(TNS) — A line of quadcopter drones hovered above the floor in a large room on campus at Cal State San Bernardino.
Several middle school-age girls intently worked the screens of their iPods and then one by one the drones dropped to the floor.
Welcome to camp “GenCyber” a week-long educational effort designed to introduce girls to the world of cybersecurity and other computer skills.
After the lesson on how to hack, the girls learned how to protect their drones against a hack.
“This is pretty cool. It just went down with a single stroke,” said Leah, 12, of San Bernardino.
The scenario is all too real.
In 2011 Iranian government personnel hacked into the recently developed RQ-170 stealth unmanned spy plane and controlled its landing to a spot where Iranian officials could examine it.
The cybersecurity camp was funded by the National Science Foundation and the National Security Agency.
It was attended by about 200 primarily middle school Girl Scouts from across San Bernardino and Riverside counties.
“We hope to make it an annual event,” said Tony Coulson, director of the CSUSB Cyber Security Center.
Although the two federal agencies sponsor other GenCyber camps around the country, the one held here is the only one focusing on girls and is the largest one in the country, Couslon said.
For the Redlands-based Girl Scouts of San Gorgonio Council, this week’s event is part of a push to introduce Girl Scouts to the world of science, technology, engineering and math, said Carrie Raleigh, who was recently hired to be the council’s first STEM program manager.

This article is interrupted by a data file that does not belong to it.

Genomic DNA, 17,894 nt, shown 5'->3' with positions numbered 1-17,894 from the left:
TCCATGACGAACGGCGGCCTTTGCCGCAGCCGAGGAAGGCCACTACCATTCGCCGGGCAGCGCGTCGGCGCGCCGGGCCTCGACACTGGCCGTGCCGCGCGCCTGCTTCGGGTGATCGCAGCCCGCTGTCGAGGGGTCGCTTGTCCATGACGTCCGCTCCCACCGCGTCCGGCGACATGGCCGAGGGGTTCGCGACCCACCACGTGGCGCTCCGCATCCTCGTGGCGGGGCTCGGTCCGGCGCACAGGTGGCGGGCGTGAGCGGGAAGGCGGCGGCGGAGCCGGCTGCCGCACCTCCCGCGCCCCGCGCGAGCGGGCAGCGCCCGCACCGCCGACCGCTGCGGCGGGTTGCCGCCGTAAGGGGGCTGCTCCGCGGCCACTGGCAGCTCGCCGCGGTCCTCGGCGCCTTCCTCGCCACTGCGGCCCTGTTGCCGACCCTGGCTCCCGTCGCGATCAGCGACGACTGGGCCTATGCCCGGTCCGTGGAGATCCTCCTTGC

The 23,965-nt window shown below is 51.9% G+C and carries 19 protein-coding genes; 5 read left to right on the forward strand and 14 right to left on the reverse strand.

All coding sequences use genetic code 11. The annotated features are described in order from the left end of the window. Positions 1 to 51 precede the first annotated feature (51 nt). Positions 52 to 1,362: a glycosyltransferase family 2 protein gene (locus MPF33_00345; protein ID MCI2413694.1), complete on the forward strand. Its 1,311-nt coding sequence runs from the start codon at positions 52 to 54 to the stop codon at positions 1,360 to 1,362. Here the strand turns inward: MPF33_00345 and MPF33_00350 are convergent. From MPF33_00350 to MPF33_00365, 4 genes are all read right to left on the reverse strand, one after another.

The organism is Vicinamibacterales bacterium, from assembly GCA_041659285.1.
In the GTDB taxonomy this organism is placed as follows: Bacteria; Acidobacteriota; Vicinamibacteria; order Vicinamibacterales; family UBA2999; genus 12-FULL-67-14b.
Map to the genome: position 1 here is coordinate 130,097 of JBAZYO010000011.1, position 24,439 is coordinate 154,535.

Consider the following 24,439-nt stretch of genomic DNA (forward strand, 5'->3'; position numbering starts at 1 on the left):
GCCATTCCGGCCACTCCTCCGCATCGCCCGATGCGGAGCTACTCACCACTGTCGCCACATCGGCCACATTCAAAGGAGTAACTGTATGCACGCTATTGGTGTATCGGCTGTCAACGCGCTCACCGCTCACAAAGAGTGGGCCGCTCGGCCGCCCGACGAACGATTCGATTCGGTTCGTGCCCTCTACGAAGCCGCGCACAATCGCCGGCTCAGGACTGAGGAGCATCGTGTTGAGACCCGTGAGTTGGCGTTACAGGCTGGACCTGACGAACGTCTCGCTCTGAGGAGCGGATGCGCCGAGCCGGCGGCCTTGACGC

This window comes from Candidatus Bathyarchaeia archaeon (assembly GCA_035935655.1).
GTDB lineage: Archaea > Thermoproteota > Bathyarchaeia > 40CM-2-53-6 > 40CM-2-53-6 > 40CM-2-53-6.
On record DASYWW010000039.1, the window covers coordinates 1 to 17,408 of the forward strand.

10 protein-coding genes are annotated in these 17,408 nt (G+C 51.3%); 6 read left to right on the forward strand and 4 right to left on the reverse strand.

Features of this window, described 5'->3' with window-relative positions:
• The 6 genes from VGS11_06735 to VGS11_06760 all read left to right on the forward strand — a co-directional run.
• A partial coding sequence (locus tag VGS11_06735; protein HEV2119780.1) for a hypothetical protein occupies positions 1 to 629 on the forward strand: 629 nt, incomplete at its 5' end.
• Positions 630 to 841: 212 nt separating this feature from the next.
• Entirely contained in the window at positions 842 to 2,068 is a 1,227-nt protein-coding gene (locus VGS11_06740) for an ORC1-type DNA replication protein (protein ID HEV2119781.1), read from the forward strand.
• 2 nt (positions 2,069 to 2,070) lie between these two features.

After learning to down the drones, the girls used the same software program to ward off hacking efforts.
Leah, whose favorite subjects are science and math, said she was amazed how easy it was to launch a successful hacking attack on a drone.
“I want to fly a drone again and someday own one,” she said.
One of the professors who teaches cybersecurity at CSUSB, suggested that technology be installed on all aircraft that would allow pilots to drop drones from the sky if they approach too close.
Vincent Nestler made that comment in response to the intrusion of two drones that caused the U.S. Forest Service to abort their aerial attack Wednesday on the massive Lake Fire.
For Aniayah, 12, of Rialto, the task of drone flying came rapidly, as it reminded her of a computer game she knows.
Drones were not the only high tech activity for the Girl Scouts.
Cybersecurity engineers for Google and Facebook were among the professionals to teach classes for the girls.
Lesley Piper, a Cal State San Bernardino graduate working in computer security for Mitre Corp., led a class in forensics.
Under Piper’s direction, girls used a Forensic Toolkit to find evidence of check fraud in the computer hard drive of an imaginary criminal.
Harley, 12, who will enter the seventh grade next fall, was writing software for a computer she built.
“I want to fly a drone, maybe for the Air Force,” she said.
In another room, a team of four girls from Riverside had a lead in a team competition game developed by Facebook engineers designed to test knowledge about program writing and computer security.
But at the last minute, an Upland team won and the shrieks of joy were loud and long.
©2015 the San Bernardino County Sun (San Bernardino, Calif.), Distributed by Tribune Content Agency, LLC.
This article was originally published by the Center for Digital Education.